Date of Award
Open Access Dissertation
In this dissertation, I aim to demonstrate that the figure of the trickster is a key trope for the achievement of agency by the narrators of the three slave narratives Autobiografia de un esclavo, "Routes in North Africa by Abu Bekr es siddik" [sic], and Biografia de un cimarron. I also intend to show how both the realization of the trickster's role and the achievement of agency to which such a role is oriented are dependent on the use of the four Afro-Caribbean meta-tropes ndoki, nkisi, nganga, and simbi. To demonstrate this, I plan to analyze these four meta-tropes; their correspondence with the four master tropes--metaphor, metonymy, synecdoche, irony; their roles in the process of composing a slave narrative; and their functions in each narrative. To underscore the relevance of trickster figures to the two cycles of meta-tropes, I will address the correspondence between epistemological irony and certain trickster figures including Yoruba trickster Eshu, the African-American trickster known as the Signifying Monkey, and the culminating Afro-Caribbean meta-trope simbi. More specifically, I will explain how each figure may be said to subsume the conflict between ideological irony and epistemological irony, which ultimately leads to the renewal of the cycle of tropes. I will analyze the Ifa divination system of the Yoruba religion and explain how its communicative protocol and semiotic implications parallel the functions of the master tropes and the narrative techniques used in slave narratives. In addition, I hope to explain how--due to their potential for classification, alteration, perpetuation,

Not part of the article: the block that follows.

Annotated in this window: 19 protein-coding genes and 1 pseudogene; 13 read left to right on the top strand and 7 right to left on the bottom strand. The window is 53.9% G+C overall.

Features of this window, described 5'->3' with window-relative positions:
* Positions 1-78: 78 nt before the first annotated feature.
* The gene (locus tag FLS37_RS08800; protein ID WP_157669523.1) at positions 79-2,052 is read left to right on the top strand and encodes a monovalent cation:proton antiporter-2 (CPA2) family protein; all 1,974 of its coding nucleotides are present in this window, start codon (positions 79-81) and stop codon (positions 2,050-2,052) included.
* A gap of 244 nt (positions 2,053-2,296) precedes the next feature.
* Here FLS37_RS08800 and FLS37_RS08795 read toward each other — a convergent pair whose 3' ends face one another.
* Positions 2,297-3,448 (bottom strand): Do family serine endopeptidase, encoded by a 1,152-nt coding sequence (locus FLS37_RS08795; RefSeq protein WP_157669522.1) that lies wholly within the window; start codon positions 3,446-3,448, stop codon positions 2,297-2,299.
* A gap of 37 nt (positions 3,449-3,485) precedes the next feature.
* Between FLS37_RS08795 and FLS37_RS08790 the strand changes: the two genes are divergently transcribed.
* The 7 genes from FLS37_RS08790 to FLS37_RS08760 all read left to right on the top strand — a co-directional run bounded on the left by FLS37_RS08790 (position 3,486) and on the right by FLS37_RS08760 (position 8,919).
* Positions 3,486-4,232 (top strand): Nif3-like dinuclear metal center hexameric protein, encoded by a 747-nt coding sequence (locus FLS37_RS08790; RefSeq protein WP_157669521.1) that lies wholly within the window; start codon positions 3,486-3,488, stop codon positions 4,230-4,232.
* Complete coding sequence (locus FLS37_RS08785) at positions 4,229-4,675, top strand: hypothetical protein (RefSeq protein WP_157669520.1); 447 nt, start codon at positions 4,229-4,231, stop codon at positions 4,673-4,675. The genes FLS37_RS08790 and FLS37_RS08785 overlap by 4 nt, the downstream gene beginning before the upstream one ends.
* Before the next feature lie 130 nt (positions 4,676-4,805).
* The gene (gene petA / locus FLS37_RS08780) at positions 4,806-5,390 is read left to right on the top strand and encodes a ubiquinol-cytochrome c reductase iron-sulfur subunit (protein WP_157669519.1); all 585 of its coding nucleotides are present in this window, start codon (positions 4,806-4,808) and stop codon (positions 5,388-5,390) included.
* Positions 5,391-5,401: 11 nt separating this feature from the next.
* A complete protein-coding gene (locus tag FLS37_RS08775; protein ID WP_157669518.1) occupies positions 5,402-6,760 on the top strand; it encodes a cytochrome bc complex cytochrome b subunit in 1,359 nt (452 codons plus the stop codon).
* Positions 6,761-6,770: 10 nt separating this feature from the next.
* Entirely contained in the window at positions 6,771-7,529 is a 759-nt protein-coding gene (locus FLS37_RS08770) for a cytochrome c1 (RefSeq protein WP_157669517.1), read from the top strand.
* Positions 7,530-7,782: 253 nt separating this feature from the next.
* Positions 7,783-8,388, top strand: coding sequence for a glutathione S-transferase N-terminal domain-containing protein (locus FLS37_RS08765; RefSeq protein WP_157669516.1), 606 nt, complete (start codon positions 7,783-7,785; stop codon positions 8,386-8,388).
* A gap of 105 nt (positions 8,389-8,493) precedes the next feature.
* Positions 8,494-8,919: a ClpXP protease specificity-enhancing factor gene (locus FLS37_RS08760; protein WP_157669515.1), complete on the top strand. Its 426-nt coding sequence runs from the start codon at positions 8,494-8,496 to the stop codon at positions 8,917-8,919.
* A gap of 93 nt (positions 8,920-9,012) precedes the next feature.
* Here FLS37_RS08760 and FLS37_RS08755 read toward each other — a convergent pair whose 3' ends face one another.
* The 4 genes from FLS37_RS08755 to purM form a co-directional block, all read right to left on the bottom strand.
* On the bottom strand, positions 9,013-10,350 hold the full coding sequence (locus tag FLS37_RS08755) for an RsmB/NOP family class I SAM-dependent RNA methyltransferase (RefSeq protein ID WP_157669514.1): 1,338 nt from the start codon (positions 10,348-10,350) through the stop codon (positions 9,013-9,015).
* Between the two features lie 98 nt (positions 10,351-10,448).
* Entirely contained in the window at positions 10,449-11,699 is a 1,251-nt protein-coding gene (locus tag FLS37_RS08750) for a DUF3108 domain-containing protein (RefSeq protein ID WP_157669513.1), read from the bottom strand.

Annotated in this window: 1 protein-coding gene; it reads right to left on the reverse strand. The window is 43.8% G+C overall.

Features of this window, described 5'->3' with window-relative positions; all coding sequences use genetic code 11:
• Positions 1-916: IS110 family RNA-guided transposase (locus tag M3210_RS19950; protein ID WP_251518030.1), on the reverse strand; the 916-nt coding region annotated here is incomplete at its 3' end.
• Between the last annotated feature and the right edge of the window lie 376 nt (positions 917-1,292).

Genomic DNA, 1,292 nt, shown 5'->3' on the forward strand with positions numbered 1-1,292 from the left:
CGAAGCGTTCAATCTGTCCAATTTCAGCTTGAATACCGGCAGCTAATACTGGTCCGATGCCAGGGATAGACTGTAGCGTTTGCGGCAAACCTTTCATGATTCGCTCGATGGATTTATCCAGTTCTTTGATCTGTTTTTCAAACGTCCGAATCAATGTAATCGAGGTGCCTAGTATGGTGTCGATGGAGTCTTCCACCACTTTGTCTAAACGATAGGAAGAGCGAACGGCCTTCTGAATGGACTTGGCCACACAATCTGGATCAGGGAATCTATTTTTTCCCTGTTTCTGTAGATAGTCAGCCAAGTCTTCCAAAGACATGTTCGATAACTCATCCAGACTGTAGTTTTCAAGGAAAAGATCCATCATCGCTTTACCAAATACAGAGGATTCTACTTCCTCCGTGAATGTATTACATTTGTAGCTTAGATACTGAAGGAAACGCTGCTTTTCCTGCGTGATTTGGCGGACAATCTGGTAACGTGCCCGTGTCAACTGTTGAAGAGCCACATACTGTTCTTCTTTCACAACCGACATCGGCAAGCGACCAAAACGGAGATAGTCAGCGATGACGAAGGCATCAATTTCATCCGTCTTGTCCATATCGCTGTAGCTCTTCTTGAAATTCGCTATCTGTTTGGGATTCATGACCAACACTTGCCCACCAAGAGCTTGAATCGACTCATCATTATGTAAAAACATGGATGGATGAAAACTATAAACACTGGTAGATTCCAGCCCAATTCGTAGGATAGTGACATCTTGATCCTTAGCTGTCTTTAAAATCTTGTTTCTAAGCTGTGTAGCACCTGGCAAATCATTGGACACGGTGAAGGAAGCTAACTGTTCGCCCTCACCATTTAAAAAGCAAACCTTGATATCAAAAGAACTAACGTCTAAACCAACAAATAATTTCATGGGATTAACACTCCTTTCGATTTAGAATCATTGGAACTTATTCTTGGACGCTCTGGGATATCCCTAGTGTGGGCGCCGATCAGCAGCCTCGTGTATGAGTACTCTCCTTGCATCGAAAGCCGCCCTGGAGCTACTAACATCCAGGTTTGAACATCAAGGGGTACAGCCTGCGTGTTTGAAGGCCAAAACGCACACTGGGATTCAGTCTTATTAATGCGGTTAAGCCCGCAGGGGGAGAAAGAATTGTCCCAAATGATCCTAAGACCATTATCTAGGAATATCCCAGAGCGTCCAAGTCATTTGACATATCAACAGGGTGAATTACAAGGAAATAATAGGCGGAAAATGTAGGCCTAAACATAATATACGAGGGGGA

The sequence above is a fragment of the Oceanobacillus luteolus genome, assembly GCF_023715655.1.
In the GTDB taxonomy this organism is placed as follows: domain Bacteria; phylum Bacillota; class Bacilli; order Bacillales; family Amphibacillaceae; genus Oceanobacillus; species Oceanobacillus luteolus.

and destruction--racial categories, slaves, and texts may all be said to function as tropes. Finally, I hope to show how the protective strategies used by African diasporic communities for the purpose of cultural preservation relate to the inherently figurative nature of language.
Cross, D. S.(2013). The Role of the Trickster Figure and Four Afro-Caribbean Meta-Tropes In the Realization of Agency by Three Slave Protagonists. (Doctoral dissertation). Retrieved from https://scholarcommons.sc.edu/etd/755